I’m currently writing this post from a wonderfully sunny St Ives in Cornwall, but before I go on to boast about the glorious weather, I’m going to rewind to last week, and a cold and faintly snowy London.
Last Thursday, India and I headed up to South Ken to see the event we’d been anticipating for months on end: Foals at the Albert Hall. We last saw them in the grubby, chilly, small Concorde 2 in Brighton, and were fascinated as to how they’d translate to such a different venue. If you’ve never seen the band live, I urge you to get tickets for whatever you can lay your hands on. Foals are phenomenal live, and I say that without the slightest bit of exaggeration.
After a rather pleasing support slot from Efterklang, the laser lighting kicked in, the smoke machine pumped up to full volume, and the band made their way on stage. Most of the set came from their new album, Holy Fire, interspersed with crowd-pleasers such as Total Life Forever and Spanish Sahara. When Foals play, something almost transcendental happens to the audience. I looked around the crowd, seeing people transported by the music, these huge guitar riffs and echoing vocals punching the walls of the Albert Hall.
After about half an hour, India and I grew frustrated at being in a seated area, and our attempts at chair dancing weren’t really cutting it, so we clambered down to the front of the tiered section in a haze of dance-driven urgency. We spent the rest of the gig waving about like idiots, watching the mosh pit from on high, and feeling the waves of sound on our faces. Due to our (over)enthusiasm, we got pulled aside at the end of the gig to give a short interview about Foals for the Albert Hall. After hoarsely repeating the word ‘epic’ several times, we were on our way to Soho.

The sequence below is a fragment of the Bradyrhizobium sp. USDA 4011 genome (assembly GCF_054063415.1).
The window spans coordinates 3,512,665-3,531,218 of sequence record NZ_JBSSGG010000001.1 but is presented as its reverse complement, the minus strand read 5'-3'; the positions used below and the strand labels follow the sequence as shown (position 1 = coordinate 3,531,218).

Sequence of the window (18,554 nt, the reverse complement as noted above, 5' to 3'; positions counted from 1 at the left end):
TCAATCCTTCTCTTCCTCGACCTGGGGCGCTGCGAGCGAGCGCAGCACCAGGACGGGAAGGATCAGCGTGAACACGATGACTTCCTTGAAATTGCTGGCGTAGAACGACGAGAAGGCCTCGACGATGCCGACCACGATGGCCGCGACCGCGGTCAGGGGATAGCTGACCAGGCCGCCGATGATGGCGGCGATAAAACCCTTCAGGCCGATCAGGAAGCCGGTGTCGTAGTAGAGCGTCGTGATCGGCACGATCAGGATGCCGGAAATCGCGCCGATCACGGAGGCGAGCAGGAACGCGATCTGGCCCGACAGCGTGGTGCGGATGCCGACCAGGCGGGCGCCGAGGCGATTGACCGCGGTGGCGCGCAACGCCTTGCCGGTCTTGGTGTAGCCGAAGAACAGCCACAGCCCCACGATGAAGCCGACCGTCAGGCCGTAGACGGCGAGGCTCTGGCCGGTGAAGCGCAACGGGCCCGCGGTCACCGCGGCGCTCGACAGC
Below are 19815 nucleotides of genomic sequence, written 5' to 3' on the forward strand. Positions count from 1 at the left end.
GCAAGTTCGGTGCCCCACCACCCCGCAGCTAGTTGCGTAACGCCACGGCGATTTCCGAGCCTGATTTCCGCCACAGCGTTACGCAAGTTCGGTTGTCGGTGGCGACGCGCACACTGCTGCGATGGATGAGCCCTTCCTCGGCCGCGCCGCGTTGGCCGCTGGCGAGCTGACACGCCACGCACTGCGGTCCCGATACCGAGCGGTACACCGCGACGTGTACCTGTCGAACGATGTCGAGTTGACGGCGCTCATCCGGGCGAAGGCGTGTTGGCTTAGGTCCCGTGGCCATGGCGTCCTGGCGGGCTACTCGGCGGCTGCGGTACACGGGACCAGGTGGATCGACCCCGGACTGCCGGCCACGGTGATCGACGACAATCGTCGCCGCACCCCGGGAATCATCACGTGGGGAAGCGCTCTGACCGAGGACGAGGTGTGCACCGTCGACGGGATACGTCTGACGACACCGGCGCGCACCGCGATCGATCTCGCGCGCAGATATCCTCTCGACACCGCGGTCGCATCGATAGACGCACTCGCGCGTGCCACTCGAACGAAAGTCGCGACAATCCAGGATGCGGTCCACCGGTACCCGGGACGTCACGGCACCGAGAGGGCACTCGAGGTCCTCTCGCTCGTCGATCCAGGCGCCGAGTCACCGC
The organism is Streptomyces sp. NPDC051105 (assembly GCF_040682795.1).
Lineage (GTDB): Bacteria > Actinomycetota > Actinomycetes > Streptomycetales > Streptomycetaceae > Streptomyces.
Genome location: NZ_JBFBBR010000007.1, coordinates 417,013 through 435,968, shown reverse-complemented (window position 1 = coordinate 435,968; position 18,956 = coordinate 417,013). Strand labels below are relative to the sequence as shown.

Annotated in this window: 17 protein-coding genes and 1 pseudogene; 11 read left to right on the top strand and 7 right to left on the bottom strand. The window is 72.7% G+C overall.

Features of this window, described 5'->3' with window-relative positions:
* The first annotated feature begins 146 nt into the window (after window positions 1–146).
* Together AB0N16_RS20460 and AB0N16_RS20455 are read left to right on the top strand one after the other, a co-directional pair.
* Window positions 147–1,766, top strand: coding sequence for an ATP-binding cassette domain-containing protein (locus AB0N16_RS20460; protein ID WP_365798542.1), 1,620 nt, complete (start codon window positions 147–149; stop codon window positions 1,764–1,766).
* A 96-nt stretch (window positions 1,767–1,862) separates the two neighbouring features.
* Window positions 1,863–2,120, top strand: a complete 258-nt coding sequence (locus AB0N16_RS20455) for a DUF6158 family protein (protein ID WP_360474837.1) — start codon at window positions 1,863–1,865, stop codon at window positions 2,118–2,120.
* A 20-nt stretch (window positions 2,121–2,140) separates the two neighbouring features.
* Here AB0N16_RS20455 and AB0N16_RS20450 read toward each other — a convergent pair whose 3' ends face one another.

In Soho, we picked up Frankie, who took us to a new discovery: The Soho Social Club. I almost don’t want to talk about it, because it was so ace that I don’t want anyone else to know it’s there, but what the heck. It’s essentially one room on the corner of a dark, tucked away Soho street, and contains a few small tables and one long banqueting table. The walls are stacked with books and framed black and white photos with a heavy S&M emphasis. The cocktail menu is brief but carefully curated, and the staff charming.
When we got there, Frankie was greeted heartily by an old dear in a fur hat and large earrings who perched, regally, at the very end of the long table. ‘Oh hello love’, she said, ‘it’s been ages since I saw you, hasn’t it?’ They chattered away for a little while, before Frankie turned to us and said she’d never seen the woman before in her life…But I’ve overlooked the very best part of TSSC: the dogs. Yes, dogs. Four squiggly balls of fluff scattered around the room, enjoying the attention of the delighted customers, and I took quite a shine to a sweet French bulldog called Modesty.
From there, we dashed to The Diner for stacked burgers, baskets of fries and Cherry Cokes before crossing the river to the BFI, just in time for my beloved Adam Buxton and the start of BUG. If you’ve never been, BUG is a bi-monthly (last time I checked) showcase for new and interesting music videos, which Adam hosts. Not only is it a fantastic way of discovering new bands, but Adam also reads out YouTube comments on the videos, and gives his own commentary, which is hugely entertaining.
Bit of a skim through Thursday, but I’ll be back soon with posts about Cornwall, and showing off about the sunshine. Ta ra for now.